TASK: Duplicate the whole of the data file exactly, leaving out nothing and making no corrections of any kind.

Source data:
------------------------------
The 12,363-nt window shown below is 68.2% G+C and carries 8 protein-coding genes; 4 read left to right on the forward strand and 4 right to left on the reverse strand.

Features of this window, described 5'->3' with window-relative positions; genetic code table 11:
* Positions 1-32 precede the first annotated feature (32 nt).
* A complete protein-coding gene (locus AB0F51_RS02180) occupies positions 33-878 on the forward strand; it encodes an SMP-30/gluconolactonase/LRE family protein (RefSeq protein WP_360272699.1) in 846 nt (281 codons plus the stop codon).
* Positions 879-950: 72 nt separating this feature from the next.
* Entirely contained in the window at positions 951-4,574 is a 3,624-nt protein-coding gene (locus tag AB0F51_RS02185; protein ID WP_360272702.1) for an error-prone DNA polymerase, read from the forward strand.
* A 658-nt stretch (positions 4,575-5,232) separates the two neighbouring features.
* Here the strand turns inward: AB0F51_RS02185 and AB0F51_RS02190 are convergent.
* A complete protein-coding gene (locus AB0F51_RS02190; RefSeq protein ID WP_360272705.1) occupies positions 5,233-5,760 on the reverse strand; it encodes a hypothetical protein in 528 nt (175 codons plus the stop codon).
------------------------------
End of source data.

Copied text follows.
The 12,363-nt window shown below is 68.2% G+C and carries 8 protein-coding genes; 4 read left to right on the forward strand and 4 right to left on the reverse strand.

Features of this window, described 5'->3' with window-relative positions; genetic code table 11:
* Positions 1-32 precede the first annotated feature (32 nt).
* A complete protein-coding gene (locus AB0F51_RS02180) occupies positions 33-878 on the forward strand; it encodes an SMP-30/gluconolactonase/LRE family protein (RefSeq protein WP_360272699.1) in 846 nt (281 codons plus the stop codon).
* Positions 879-950: 72 nt separating this feature from the next.
* Entirely contained in the window at positions 951-4,574 is a 3,624-nt protein-coding gene (locus tag AB0F51_RS02185; protein ID WP_360272702.1) for an error-prone DNA polymerase, read from the forward strand.
* A 658-nt stretch (positions 4,575-5,232) separates the two neighbouring features.
* Here the strand turns inward: AB0F51_RS02185 and AB0F51_RS02190 are convergent.
* A complete protein-coding gene (locus AB0F51_RS02190; RefSeq protein ID WP_360272705.1) occupies positions 5,233-5,760 on the reverse strand; it encodes a hypothetical protein in 528 nt (175 codons plus the stop codon).